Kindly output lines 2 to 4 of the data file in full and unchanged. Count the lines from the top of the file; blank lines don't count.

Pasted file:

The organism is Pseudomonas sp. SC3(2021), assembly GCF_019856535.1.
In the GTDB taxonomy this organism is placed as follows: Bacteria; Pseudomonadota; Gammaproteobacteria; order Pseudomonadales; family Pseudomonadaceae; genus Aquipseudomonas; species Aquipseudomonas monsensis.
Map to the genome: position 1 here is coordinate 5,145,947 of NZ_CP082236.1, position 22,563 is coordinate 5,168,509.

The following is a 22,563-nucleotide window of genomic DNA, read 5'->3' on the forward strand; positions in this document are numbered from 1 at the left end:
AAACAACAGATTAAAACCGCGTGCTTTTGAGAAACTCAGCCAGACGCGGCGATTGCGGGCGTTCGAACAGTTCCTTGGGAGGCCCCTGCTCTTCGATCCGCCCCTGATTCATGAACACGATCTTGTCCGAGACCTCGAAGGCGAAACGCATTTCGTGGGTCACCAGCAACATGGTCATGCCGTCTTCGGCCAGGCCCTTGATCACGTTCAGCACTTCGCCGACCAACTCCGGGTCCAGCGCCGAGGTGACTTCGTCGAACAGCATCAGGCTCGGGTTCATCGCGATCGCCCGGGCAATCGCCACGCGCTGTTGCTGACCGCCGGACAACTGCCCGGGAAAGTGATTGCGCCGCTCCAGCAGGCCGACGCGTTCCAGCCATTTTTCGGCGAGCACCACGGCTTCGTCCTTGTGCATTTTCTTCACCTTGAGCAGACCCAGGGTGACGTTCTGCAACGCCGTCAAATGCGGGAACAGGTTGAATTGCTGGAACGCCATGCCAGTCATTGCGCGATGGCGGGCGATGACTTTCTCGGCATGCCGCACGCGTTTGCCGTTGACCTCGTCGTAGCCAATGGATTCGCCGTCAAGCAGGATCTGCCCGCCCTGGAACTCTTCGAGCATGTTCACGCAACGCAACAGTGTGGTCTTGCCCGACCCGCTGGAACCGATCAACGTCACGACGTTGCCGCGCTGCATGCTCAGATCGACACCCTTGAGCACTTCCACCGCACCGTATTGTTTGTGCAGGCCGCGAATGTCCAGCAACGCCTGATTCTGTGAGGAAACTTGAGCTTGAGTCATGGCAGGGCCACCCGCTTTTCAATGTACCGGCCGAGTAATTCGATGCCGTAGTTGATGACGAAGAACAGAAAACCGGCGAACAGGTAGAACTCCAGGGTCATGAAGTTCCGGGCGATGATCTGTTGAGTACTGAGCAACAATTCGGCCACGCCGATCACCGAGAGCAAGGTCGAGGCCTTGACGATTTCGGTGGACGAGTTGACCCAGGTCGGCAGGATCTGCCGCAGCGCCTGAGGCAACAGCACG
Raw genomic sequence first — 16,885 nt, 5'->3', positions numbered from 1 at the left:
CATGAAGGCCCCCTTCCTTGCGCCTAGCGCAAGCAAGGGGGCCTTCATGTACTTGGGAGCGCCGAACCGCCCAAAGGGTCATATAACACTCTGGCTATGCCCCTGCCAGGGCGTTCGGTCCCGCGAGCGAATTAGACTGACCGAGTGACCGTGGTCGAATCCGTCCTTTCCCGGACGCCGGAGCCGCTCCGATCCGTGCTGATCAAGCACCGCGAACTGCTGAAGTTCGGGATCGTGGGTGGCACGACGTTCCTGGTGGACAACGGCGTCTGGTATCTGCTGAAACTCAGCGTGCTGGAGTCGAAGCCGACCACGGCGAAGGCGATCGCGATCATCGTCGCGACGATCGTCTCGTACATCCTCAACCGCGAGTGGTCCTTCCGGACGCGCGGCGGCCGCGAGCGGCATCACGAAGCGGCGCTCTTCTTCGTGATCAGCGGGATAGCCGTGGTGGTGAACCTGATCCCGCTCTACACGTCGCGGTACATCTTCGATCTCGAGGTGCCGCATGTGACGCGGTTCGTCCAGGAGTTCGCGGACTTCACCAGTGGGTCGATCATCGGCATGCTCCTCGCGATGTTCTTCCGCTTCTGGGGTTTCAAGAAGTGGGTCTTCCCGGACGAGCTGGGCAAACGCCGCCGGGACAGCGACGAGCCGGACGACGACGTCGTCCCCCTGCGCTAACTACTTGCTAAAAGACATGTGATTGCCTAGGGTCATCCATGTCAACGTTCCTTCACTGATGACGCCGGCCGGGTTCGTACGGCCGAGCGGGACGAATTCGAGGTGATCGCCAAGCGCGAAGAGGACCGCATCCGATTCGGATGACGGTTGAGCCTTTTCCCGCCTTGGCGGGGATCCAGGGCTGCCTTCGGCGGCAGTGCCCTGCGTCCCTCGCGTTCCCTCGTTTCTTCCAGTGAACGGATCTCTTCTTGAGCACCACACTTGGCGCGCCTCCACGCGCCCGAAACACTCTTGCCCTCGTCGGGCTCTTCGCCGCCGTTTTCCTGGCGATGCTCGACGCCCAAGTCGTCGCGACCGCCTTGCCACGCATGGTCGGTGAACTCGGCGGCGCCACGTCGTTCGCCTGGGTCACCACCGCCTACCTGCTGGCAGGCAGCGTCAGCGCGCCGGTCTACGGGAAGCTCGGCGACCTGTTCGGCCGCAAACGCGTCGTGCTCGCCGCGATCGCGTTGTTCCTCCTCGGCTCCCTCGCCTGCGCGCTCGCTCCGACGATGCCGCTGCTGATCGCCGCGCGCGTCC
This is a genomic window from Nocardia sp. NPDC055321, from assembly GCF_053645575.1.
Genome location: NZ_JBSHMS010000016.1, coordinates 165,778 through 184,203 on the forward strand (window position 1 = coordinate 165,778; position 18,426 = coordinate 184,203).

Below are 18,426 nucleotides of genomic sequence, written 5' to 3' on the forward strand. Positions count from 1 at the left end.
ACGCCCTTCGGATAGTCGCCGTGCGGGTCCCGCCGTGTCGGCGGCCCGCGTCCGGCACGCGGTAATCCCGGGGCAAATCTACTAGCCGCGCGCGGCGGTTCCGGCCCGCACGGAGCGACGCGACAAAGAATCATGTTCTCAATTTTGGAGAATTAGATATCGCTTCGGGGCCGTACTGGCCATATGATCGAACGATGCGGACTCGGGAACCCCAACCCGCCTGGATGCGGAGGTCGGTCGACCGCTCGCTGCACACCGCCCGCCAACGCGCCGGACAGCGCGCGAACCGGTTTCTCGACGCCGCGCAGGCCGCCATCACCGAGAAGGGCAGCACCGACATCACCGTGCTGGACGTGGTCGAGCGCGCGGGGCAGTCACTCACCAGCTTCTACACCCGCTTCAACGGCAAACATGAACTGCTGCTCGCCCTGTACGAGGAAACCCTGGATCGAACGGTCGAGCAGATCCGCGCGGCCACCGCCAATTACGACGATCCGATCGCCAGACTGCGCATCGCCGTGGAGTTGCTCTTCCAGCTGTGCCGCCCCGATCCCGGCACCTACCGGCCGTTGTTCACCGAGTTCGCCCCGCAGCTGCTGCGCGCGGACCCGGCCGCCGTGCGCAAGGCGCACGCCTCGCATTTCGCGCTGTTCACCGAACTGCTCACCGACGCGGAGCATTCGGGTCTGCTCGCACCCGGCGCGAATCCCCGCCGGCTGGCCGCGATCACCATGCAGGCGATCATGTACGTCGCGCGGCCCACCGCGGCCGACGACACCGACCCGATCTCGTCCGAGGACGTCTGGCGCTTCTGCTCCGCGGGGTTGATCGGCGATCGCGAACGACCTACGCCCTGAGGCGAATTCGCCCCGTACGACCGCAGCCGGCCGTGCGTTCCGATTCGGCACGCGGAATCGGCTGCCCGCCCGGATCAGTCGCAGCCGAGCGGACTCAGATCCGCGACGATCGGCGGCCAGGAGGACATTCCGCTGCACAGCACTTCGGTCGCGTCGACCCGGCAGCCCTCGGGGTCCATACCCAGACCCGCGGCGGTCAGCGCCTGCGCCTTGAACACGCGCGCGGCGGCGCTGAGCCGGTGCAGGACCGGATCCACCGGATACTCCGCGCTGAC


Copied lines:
In the GTDB taxonomy this organism is placed as follows: Bacteria; Pseudomonadota; Gammaproteobacteria; order Pseudomonadales; family Pseudomonadaceae; genus Aquipseudomonas; species Aquipseudomonas monsensis.
Map to the genome: position 1 here is coordinate 5,145,947 of NZ_CP082236.1, position 22,563 is coordinate 5,168,509.

The following is a 22,563-nucleotide window of genomic DNA, read 5'->3' on the forward strand; positions in this document are numbered from 1 at the left end: